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Eat your way to a healthy gut

Maintaining a healthy gut (digestive tract) is one of the most important things you can do for your body.

If your gut works efficiently, your body will get its energy from the food you eat. And not just energy – it also helps the immune system fight off disease and keeps other important processes going, such as blood clotting, the fighting off of inflammation, cell division and heart contractions. A healthy gut also protects against bowel cancer and produces serotonin, which is the feel-good hormone in the human body.

Your diet can assist the friendly microbial cells (microbiota) housed mostly in your colon by helping to fight the bad bacteria in your colon, to keep a healthy balance and to help digest and absorb the nutrients your body needs. While supplements have their place, most people can get what they need from eating the right foods.

What are probiotics and prebiotics?

In short, probiotics are the good live bacteria found in your gut and in some foods, such as yoghurt. Prebiotics are fibres and starches that provide fuel for the good bacteria. Foods high in probiotics include yoghurt and sauerkraut, among others. Foods that naturally contain prebiotics include some vegetables, fruit, whole grains, legumes and nuts – but more about these later.

Bad foods for your gut

Foods that can damage or disrupt your gut microbiome (often by feeding the bad bacteria) include sugar, processed and fried foods, large amounts of dairy, soy that has been over-processed, large amounts of red meat, chemically treated tap water, genetically modified foods, large amount of gluten and farmed fish (they are often fed antibiotics).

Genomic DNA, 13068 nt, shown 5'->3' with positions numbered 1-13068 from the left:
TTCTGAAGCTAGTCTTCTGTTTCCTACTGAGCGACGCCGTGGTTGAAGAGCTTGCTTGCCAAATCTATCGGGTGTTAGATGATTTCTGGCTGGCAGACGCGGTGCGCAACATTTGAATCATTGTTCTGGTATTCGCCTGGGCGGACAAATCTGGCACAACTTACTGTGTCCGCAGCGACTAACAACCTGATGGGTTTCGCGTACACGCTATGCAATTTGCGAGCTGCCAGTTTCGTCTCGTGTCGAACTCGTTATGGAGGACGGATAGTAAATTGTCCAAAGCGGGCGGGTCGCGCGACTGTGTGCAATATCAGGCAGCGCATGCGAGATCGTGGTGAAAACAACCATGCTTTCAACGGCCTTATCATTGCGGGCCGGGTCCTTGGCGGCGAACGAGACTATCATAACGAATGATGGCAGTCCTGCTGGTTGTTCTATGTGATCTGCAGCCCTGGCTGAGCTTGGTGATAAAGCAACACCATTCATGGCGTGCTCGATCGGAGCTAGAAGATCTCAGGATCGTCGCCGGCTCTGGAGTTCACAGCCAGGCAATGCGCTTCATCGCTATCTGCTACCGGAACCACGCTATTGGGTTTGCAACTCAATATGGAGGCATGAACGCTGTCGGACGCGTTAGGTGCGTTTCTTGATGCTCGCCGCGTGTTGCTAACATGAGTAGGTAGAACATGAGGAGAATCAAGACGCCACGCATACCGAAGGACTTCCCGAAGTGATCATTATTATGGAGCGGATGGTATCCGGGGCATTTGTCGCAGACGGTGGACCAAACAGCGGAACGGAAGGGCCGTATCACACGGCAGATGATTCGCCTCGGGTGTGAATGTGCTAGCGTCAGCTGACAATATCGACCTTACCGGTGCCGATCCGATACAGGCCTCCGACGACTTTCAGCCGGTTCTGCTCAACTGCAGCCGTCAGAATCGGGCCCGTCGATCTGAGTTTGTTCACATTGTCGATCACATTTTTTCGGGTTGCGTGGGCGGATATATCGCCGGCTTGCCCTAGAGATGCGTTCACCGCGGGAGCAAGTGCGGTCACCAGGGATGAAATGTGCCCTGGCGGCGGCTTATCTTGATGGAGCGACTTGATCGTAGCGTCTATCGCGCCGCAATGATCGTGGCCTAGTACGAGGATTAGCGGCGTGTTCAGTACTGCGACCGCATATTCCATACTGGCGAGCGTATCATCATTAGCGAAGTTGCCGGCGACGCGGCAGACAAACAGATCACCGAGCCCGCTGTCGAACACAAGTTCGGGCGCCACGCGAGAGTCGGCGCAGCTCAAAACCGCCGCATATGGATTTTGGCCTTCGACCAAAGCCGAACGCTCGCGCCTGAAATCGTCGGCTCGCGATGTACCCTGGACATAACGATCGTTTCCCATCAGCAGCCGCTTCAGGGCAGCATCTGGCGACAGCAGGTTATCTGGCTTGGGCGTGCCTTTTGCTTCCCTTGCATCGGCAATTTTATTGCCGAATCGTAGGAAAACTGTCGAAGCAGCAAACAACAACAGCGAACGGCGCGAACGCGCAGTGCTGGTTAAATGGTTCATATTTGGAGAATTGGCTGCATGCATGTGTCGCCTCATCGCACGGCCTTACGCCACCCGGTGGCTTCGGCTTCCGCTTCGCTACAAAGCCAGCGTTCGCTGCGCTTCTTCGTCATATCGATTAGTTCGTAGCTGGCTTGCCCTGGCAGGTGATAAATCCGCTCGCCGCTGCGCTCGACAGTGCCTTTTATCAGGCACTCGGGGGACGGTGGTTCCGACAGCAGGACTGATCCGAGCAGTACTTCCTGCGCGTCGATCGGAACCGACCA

Foods that feed your gut

Food high in fibre and wholegrains, foods high in probiotics and prebiotics, fermented products and fresh, unprocessed foods are best to eat.

Here is a quick list of foods that will help your gut to keep you healthy:

  • Vegetables, such as onions, leeks, artichokes, garlic, beetroot, broccoli, green peas and savoy cabbage
  • Legumes such as chickpeas, lentils, red kidney beans, baked beans and soya beans
  • Fruit, such as nectarines, grapefruit, blueberries, watermelon, custard apples and dried fruit such as dates and figs
  • Bread and cereals such as barley, rye bread, gnocchi, wheat bran and oats
  • Nuts and seeds such as almonds, cashews and pistachio nuts

By SUSAN ERASMUS

Sources:

University Health News; the Physicians Committee for Responsible Medicine; Gut Microbiota for Health; Monash University

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